Insights from country students inform effective university supports
A universal understanding of the challenges faced by university students from regional, rural and remote (RRR) areas would inform equitable course delivery and support measures, major research has shown.
The Fellowship report by National Centre for Student Equity in Higher Education (NCSEHE) Equity Fellow Dr Janine Delahunty recommends engaging and supporting students from RRR areas to identify their strengths and hopes for the future and communicate their challenges to improve educational outcomes.
“Recent data (ABS, 2021) indicate the proportion of RRR people with a degree qualification remains half that of people from major cities. This Fellowship identified factors contributing to this disparity, and those which enabled students to succeed,” Dr Delahunty said.
Dr Delahunty from the University of Wollongong surveyed and interviewed university students who were from regional, rural or remote backgrounds, across 21 Australian universities or regional campuses. Staff with significant professional expertise from 12 institutions also participated, drawing from their experiences supporting students from RRR backgrounds through various roles from director/coordinator/manager (e.g., regional campuses, university centres, programs) to student outreach and support. A group of secondary school students enrolled in a regional university outreach program also participated.
Student participants identified the importance of having a sense of community and belonging which helped to enhance their university experience. However, it was not always “guaranteed” to be part of the experience.
“RRR students should be engaged in developing bespoke and practical ways to embed a sense of community across all interactions throughout the student life cycle,” Dr Delahunty said.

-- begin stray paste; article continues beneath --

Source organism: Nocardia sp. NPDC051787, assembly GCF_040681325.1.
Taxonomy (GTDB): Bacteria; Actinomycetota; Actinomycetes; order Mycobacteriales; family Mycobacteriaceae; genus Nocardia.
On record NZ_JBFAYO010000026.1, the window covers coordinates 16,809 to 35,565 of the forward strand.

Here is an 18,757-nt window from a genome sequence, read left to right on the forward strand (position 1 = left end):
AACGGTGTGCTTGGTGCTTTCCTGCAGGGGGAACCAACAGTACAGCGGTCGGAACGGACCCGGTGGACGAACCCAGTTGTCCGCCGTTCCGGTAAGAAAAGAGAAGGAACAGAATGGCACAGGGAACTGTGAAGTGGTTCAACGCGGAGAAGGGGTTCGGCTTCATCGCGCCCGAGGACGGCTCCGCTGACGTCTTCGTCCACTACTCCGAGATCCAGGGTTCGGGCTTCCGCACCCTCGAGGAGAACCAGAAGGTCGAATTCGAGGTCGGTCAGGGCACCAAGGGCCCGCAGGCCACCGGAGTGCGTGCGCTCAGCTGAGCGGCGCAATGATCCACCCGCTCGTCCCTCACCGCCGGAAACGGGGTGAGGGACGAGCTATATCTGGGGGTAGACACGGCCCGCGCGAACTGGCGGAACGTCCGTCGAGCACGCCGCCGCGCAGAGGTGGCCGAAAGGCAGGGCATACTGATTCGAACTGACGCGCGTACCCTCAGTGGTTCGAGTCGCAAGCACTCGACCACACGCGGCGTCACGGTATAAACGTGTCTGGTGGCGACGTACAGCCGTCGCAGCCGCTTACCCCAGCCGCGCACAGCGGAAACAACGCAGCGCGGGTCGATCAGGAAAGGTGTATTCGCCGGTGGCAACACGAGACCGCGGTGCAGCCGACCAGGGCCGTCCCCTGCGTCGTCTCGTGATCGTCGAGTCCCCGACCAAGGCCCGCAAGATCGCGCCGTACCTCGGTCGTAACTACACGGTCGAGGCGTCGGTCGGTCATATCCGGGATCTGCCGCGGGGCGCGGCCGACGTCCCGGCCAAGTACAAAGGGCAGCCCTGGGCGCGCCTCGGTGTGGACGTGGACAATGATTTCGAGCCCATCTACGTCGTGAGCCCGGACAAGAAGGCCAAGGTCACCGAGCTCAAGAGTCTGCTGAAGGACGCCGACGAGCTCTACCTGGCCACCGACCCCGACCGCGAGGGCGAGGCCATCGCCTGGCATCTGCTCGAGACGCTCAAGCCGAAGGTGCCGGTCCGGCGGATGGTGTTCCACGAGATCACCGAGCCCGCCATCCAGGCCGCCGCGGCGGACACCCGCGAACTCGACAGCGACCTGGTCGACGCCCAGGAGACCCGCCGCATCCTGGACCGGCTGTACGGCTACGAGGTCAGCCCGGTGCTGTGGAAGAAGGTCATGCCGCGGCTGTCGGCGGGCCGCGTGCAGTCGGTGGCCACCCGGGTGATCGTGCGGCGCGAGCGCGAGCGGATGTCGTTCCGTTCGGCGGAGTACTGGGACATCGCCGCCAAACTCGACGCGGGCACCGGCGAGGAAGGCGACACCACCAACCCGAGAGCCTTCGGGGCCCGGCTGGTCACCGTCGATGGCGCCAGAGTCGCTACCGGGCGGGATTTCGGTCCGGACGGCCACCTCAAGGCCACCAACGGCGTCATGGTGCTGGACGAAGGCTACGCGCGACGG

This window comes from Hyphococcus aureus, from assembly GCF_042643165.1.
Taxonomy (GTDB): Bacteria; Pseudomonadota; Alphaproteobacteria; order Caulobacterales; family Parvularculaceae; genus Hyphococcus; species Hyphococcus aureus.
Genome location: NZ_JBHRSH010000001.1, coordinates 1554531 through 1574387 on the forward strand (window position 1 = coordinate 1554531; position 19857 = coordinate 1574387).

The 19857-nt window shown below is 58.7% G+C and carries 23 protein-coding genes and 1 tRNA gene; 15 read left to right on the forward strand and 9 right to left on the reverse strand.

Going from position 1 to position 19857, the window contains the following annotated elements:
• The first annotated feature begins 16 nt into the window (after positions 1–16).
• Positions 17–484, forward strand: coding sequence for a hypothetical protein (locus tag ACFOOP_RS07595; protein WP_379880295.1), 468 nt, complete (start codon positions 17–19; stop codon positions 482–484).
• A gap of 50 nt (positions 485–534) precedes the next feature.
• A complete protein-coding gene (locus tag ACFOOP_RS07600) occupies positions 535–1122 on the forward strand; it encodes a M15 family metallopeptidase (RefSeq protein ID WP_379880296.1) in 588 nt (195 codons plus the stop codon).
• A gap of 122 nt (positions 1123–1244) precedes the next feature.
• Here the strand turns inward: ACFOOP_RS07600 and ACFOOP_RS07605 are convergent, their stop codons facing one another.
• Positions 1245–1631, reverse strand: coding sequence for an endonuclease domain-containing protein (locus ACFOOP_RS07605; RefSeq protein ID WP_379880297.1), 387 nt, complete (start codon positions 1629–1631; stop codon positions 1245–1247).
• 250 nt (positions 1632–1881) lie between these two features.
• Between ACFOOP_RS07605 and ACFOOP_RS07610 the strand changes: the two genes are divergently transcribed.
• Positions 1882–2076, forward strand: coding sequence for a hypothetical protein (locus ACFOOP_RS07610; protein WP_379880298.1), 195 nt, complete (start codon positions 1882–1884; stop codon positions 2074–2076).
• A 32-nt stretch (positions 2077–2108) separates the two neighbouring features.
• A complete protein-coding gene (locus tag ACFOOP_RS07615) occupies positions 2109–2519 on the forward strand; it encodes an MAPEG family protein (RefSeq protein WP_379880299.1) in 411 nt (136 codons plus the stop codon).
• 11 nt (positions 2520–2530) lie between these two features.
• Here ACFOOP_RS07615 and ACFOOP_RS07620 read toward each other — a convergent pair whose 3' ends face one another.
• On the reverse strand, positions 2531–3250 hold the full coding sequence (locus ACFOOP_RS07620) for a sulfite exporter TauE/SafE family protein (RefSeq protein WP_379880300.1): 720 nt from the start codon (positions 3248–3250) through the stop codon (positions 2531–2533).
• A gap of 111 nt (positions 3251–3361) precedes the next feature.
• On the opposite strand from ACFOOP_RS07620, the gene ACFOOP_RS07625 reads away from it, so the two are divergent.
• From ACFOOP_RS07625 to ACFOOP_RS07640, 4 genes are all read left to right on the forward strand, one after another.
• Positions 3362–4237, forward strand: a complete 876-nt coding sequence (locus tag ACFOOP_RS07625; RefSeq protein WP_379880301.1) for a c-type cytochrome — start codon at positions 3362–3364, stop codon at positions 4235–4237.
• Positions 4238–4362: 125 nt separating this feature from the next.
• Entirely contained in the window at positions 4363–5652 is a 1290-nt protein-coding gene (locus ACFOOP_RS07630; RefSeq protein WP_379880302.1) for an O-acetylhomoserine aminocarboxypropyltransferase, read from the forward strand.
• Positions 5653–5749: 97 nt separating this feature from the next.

The study found that students were readily able to identify their own strengths and qualities often developed through the experience of living in smaller communities. They articulated with clarity, futures to which they would (or would not) aspire and were highly motivated towards completion of their university study.
“The personal qualities that RRR individuals commonly possess; for example, resilience, determination and resourcefulness, can be exemplified and built upon when they move into the role of a student in higher education,” Dr Delahunty said.
“Students should also be prepared for potential barriers to realising their goals and counselled on the appropriate supports in place so they can mobilise relevant strategies and support.”
The study found the main barriers to completion included financial constraints; inflexible course delivery and placements; and the combined impact of distance, additional equity factors, and competing responsibilities.
“The provision of scholarships and financial support by institutions alleviates disadvantage associated with expenses including travel, relocation and accommodation, and work placements,” Dr Delahunty said.
NCSEHE Director, Professor Sarah O’Shea said there were significant benefits in developing a clearer understanding of RRR students’ unique challenges and enabling factors.
“This research supports an institution-wide appreciation of the compounding disadvantage facing students from RRR areas, so measures can be taken to alleviate these pressures for a more equitable higher education experience,” Professor O’Shea said.
The NCSEHE Equity Fellows Program is funded by the Australian Government Department of Education, Skills and Employment.
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